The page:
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Is there really a "fat-burning" zone for cardiovascular exercise, or is this a myth?

John McGuire (Brooklyn, NY) on Oct 20, 2011
1 user found this answer helpful
This is a huge misconception. Yes, you are burning fat at lower intensities, but your concern should be burning calories, and you burn a lot more calories at higher intensities. Plus high intensity training will increase the amount of calories you burn post-workout. They say that tough, high intensity workouts can increase the amount of calories you burn for up to 48 hours. Look up the exercise term "epoc" to find a more detailed scientific explanation about this process. Good Luck! - John McGuire, CSCS
James Weaver (Milford, CT) on Oct 20, 2011
1 user found this answer helpful
Yes there is a fat burning zone. It is true that the body burns fat during low to medium intensity exercises. During high intensity exercises you are strengthening your heart and lungs. You will burn some fat in high intensity exercises, but not a significant amount. The average person will not burn muscle at high intensity levels.
Frank Baptiste (New York, NY) on Oct 20, 2011
1 user found this answer helpful
Yes and No. The PERCENTAGE of calories from fat is highest during low intensity (aerobic) exercise, however, total caloric expenditure is lowest, making the "fat-burning" zone a poor choice for any fat loss program. As workload increases during higher intensity exercise oxygen is no longer a sufficient fuel source and glycogen, (the stored form of sugar in our muscles, liver and blood stream,) is metabolized to meet energy demands. As a result a lower percentage of calories used are from fat but the total calories (and total fat calories) will be much higher. Additionally, intense bouts of cardiovascular training create what is called Excess Post-Exercise Oxygen Consumption, EPOC. In essence, the anaerobic (without oxygen) exercise creates an "oxygen debt" that must be repaid, so you continue to to consume more energy (keep burning more calories,) for hours beyond your workout. In short, if your goal is fat loss, ignore the sticker on the machine and do high intensity intervals for cardio.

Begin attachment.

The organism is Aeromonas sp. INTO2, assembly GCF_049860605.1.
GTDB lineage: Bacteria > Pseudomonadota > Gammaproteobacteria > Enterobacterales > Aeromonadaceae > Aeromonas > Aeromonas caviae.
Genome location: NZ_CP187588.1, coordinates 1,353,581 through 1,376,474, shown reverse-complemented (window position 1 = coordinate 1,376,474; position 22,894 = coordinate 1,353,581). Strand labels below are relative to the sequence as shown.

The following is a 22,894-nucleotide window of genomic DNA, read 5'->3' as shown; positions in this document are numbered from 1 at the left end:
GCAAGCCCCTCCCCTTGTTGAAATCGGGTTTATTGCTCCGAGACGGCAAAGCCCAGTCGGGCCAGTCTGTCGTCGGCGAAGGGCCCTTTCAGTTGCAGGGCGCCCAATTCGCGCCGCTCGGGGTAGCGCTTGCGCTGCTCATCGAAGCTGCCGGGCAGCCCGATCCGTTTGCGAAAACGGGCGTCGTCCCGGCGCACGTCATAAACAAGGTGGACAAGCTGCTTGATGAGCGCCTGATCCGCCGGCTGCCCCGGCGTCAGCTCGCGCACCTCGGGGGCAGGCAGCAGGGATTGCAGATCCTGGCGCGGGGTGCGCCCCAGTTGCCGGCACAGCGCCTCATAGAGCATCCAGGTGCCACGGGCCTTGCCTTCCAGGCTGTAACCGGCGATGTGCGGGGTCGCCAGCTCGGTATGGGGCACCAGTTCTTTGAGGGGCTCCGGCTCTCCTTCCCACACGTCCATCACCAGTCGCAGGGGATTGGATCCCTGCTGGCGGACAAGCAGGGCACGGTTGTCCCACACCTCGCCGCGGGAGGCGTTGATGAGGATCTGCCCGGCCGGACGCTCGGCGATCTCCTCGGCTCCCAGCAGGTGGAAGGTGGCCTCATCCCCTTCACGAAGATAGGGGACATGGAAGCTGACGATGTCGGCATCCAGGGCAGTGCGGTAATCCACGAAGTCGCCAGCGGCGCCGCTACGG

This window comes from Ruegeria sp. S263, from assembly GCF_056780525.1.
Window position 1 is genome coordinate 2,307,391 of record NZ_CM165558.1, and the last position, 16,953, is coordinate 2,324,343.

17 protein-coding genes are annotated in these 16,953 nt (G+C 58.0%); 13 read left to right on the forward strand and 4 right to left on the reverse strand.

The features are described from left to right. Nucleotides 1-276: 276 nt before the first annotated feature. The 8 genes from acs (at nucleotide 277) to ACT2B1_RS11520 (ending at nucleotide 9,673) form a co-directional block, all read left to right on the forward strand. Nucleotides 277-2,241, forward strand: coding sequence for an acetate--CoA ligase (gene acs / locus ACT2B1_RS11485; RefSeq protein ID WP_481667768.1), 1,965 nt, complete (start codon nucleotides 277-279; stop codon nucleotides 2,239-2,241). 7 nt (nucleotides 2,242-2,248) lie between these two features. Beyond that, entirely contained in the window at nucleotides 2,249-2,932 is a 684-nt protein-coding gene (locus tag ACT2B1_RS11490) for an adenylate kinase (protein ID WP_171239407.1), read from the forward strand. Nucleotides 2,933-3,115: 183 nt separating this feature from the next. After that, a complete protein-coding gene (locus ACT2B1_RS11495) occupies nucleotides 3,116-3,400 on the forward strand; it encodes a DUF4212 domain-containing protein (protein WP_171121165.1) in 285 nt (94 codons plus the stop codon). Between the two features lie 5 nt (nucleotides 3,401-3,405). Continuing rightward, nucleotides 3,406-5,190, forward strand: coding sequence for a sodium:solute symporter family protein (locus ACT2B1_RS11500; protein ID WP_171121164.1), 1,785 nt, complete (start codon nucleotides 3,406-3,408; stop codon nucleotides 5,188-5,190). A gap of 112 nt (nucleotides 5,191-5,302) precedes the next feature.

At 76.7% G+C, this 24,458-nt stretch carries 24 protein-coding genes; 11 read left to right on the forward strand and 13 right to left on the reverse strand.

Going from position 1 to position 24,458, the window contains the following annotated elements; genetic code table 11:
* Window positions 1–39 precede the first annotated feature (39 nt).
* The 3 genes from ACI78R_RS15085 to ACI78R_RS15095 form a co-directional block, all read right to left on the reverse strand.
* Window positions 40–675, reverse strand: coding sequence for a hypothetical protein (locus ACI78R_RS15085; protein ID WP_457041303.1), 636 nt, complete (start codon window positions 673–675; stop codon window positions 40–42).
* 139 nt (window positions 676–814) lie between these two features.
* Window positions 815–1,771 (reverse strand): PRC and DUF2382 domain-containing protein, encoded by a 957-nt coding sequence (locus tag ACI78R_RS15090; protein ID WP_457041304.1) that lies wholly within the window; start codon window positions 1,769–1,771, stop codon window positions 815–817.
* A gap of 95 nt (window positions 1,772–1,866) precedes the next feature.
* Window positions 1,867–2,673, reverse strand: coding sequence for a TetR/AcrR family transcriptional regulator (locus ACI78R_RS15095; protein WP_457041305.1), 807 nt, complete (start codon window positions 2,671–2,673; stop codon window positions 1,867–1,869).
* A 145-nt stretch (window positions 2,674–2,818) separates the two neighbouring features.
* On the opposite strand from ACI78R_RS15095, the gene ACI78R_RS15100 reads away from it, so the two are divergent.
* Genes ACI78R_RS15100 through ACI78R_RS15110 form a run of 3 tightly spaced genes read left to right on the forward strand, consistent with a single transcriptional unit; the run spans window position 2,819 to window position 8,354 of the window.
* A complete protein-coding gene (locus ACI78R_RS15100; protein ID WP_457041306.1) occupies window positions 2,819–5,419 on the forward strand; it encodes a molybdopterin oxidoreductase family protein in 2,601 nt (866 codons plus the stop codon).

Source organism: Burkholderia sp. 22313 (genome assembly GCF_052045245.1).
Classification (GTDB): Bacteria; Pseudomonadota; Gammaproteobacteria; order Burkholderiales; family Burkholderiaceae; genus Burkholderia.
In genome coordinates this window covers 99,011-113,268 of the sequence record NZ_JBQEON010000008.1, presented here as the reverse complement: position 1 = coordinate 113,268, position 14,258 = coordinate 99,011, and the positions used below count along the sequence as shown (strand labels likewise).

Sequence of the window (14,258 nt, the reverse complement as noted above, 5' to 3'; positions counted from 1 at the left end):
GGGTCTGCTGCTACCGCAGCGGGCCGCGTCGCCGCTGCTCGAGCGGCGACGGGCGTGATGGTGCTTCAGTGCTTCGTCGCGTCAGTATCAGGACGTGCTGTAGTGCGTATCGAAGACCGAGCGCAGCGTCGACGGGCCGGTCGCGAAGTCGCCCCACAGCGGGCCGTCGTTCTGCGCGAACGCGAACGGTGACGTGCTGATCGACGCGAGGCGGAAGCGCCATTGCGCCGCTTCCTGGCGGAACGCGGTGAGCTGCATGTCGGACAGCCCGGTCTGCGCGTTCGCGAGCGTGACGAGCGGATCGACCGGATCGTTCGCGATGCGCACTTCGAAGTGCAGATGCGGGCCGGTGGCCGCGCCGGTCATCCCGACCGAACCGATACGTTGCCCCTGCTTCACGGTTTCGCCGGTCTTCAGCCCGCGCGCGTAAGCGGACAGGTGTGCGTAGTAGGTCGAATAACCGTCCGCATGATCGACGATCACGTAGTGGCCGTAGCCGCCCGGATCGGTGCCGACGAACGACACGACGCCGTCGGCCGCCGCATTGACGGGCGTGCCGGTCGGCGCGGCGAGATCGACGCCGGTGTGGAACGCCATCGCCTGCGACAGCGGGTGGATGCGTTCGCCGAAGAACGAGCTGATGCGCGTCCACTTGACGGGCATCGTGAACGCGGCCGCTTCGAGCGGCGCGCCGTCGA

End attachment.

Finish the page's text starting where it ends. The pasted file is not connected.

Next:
Dan Kritsonis (Bellevue, WA) on Oct 20, 2011
1 user found this answer helpful
The answer is Yes, the fat burn zone exists, but it has been misinterpreted. The fat-burning zone is a concept that the body burns a greater amount of fat at lower-intensity aerobic exercise than it does at higher intensities. Actually, the body burns a greater percentage of fat at lower intensities than at higher intensities. At lower intensities the body may burn 50 percent of the calories from fat, while at higher intensities it may only burn 35 percent.But at higher intensities you burn way more total calories-and more fat calories overall-than you do at lower intensities.
Franklin Antoian (Delray Beach, FL) on Dec 10, 2011
1 user found this answer helpful
There are conflicting reports regarding a "fat-burning" zone for cardiovascular exercise. Here is a heart rate zone calculator that you may find helpful.